UPDATE: The episode will air the weekend of Feb 20-22.
This weekend, the PBS show Religion and Ethics Newsweekly will feature a segment on groups gathering in pubs to talk about God and faith. One group highlighted will be Kyrie Pub Church, a community in Fort Worth Texas that has worship services in a pub. The other featured group will be a Pub Theology gathering I facilitated in Washington, DC. The story, as I understand it, is about people seeking non-traditional forms of community and faith outside the church walls—at the bar.
It was a fun interview, and we had a great conversation that evening, so I’m looking forward to seeing how it all turns out. If it’s terrible, I’ll be sure to delete this post and any reference to it.
Now, the two groups featured offer two different sort of events—one involves worship, prayer, and a speaker; one has no prayer, no worship, no preaching, just dialogue—yet both reflect a widening desire by many to seek new forms of community, new forms of spirituality, new forms of church. While the Pub Church is explicitly seeking to be a gathering place for Christians, or those seeking to know more about Jesus; Pub Theology gatherings tend to be open spaces for people of all religious traditions, as well as non-religious folks like agnostics, atheists, and humanists.
My own experience involves both of these types of gatherings, though the bulk of my experience with pub gatherings is of the dialogue-only sort. We briefly had a community that met in a pub in DC for worship on Sunday mornings, and I really liked the vibe, the setting, and the potential it had to become something really unique. Unfortunately, for a variety of circumstances, we were not able to continue that effort.
But we never confused a worship service at the bar with a pub theology gathering. Pub Theology, in my experience (and preference!), is a place to explore, a place to challenge, a place to learn, a place where various perspectives are invited to have the floor and where the goal is not for us all to arrive in the same place at the end of the evening. The reason it works so well is because it isn’t pretending to be church. A Southern Baptist man can tell us about his faith in Jesus and what that looks like for part of the session, while a Muslim woman might tell us about her own tradition, and what that means for her own life and spiritual journey. And somewhere in the middle, an atheist might say, why are you all spending so much energy on a mystery such as God, which may or may not be real, when there are real world issues we should be addressing? And a Buddhist might add: “C’mon guys, we’re all one. Let’s focus on unity here.”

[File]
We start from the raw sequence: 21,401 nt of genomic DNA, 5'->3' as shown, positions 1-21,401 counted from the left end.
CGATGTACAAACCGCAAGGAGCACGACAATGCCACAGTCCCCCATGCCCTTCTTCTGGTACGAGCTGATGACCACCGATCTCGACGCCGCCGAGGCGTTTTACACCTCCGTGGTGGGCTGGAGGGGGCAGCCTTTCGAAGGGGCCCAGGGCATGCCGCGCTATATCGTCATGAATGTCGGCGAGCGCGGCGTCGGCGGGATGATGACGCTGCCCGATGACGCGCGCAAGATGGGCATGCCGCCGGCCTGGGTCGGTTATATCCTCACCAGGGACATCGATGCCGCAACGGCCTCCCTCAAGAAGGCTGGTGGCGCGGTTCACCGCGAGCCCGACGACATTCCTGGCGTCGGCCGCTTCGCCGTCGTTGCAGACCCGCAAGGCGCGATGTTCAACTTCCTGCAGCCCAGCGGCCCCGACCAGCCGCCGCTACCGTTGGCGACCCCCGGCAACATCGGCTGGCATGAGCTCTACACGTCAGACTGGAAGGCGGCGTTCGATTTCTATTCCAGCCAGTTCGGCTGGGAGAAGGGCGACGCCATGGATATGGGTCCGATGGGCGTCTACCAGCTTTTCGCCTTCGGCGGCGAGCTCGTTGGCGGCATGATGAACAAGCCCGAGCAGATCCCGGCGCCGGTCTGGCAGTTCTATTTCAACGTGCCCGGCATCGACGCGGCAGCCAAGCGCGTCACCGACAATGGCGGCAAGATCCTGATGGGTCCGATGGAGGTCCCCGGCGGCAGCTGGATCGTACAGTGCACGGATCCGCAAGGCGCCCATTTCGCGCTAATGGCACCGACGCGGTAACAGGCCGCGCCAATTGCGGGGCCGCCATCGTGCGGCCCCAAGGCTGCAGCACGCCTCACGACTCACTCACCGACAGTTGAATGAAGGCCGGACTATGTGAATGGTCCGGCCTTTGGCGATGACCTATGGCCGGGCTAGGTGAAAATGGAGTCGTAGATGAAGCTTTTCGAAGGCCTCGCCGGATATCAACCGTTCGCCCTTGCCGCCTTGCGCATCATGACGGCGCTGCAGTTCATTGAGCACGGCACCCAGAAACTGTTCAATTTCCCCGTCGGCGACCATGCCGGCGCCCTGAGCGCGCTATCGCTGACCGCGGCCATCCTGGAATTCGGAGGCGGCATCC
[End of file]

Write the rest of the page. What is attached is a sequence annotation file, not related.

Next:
And each of those perspectives would be welcome, even if it wasn’t the predominant view around the table.
So what is this episode on PBS going to look like? We’ll find out! But definitely check out local listings to see when it airs near you. It will also be posted online in case you miss the television broadcast. I’ll add a link here once it is posted.
More Pub News
In the meantime, check out this new resource I’ve been developing: PubTheology.com » a place to find a pub group, pub conversation, or pub church near you! There are groups like Bible and a Beer, The Thirsty Skeptics, Theology Pub, and Scripture and Scotch. Whatever your flavor, there’s like a conversation happening near you that is waiting for your voice at the table. Read my announcement about the site.
All this talk of the pub is making me thirsty, but it’s a bit early. So until the next gathering at the pub: keep seeking connections, hearing new opinions, and growing in your own pursuit of truth, divine or otherwise. Cheers!
Bryan Berghoef is a pastor, writer, and author of the book, Pub Theology: Beer, Conversation and God. He insists that good things happen when we sit around the table together and talk about things that matter, and what better setting than at the pub, over a pint. Bryan has been hosting pub conversations since 2008.